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|Elevation||200 m (700 ft)|
|Time zone||CET (UTC+1)|
|• Summer (DST)||CEST (UTC+2)|
|Dialing code||(+39) 0184|
Bussana Vecchia is a former ghost town in Liguria, Italy. Abandoned due to an earthquake in 1887, it was renovated and repopulated by an international community of artists in the early 1960s. It is administratively a hamlet (frazione) of the city of Sanremo, near the border with France.
Bussana was founded probably in the second half of the 9th century when the coastal region was repeatedly attacked by Saracens. It was built on the top of a hill to be easily defended.
In 1429 it had 250 inhabitants and it was granted autonomy from the Maritime Republic of Genoa. A period of major development followed and most of the current buildings were built in this period.
The French Riviera and western Liguria are at the junction of south-western Alps and Liguria basin, a region of moderate seismicity. The severest earthquake to hit Bussana struck the region on February 23, 1887 killing more than 2000 people. The worst of the damage in Bussana occurred at 6:21 on that Ash Wednesday morning, a twenty-second seismic wave caused immediate destruction and deaths throughout the village.
Most buildings were severely damaged and the authorities decided to rebuild the village in a new site downhill called Bussana Nuova (New Bussana). The old village was abandoned and all of its buildings declared dangerous.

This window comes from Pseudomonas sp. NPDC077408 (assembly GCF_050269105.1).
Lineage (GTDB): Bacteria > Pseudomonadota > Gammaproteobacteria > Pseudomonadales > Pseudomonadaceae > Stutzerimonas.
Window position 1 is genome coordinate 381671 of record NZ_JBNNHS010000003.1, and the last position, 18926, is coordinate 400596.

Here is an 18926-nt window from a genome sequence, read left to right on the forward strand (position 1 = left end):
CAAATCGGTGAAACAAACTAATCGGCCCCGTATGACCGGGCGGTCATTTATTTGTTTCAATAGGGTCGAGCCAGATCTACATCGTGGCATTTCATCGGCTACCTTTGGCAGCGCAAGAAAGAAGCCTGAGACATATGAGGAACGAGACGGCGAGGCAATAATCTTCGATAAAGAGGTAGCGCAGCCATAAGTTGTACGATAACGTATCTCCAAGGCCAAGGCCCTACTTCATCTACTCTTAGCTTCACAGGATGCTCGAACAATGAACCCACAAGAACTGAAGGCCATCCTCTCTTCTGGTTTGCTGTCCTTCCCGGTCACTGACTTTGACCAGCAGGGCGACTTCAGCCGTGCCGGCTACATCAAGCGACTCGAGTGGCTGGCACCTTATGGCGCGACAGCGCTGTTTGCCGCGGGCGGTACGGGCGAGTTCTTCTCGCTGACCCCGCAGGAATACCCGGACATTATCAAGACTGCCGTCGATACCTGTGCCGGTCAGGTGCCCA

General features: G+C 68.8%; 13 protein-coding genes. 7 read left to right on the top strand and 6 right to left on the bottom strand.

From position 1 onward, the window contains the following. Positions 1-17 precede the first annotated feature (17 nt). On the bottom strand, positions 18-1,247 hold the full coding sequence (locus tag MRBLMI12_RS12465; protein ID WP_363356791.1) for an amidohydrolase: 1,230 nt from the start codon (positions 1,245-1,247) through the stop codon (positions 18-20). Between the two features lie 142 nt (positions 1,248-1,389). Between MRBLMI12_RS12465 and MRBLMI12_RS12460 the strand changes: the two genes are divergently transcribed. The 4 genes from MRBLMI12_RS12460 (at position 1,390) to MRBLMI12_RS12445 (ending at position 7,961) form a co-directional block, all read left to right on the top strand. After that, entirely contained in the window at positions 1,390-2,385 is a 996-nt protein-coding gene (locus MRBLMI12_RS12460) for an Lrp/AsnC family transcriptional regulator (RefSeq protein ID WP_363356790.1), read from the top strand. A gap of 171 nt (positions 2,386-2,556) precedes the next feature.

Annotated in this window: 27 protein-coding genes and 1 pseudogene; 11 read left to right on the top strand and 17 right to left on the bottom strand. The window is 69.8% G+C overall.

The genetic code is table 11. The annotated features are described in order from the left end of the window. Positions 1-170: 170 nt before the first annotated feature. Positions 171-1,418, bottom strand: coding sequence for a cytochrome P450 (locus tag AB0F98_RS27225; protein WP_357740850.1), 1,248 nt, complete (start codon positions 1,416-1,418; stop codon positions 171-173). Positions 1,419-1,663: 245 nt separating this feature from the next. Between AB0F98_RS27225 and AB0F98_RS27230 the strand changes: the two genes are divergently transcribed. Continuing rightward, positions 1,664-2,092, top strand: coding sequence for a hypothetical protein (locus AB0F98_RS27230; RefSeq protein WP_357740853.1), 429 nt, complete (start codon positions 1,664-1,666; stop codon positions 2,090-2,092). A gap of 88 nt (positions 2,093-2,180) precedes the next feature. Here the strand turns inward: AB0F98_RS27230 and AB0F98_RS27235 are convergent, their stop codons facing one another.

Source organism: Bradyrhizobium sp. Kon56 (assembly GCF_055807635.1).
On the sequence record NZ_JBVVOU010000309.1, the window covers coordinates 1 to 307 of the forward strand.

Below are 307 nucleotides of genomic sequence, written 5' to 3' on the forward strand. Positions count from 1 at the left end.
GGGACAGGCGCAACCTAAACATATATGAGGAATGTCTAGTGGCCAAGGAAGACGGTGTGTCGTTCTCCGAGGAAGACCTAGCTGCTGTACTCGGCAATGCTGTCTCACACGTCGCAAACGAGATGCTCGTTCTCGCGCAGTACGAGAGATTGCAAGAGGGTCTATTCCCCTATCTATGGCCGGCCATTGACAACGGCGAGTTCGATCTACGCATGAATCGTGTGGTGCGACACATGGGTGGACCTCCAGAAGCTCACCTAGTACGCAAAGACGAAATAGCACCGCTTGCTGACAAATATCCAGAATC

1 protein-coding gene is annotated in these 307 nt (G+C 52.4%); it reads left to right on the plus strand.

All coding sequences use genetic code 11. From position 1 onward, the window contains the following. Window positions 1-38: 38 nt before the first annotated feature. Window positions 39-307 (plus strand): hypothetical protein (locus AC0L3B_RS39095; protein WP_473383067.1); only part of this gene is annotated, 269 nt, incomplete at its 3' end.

In 1947 immigrants from Southern Italy started illegally settling the ghost town. After a few forced evictions by the Italian Police in the 1950s the authorities ordered the destruction of all first floor stairways and rooftops.
Despite this in the early 1960s Vanni Giuffrè, sicilian painter, and a group of artists, the Community of International Artists (now International Artists Village), decided to move to Bussana Vecchia. The spirit of the organization was somewhat idealistic: to be able to live simply and to work artistically within the village.
In the village there was no electricity, tap water or sanitation but the new community of inhabitants grew from the small original nucleus to around twenty to thirty people by 1968, mostly hippie artists coming from all over Europe (Italian, Austrian, English, French, Danish, German and Swedish).
Tensions with the old inhabitants and with the police grew until on July 25, 1968 an eviction was ordered again and the police sent to the village to enforce it. When the police forces arrived, they were faced with the villagers behind their barricades refusing to leave and by a large group of international news reporters. The police decided to avoid confrontation.
The International Artists Village was born and despite periodical confrontation with the authorities (the latest eviction order was issued in 1997 when all buildings were declared property of the Italian Government) the community is still living there, selling its handiwork to tourists, and organizing artistic events.
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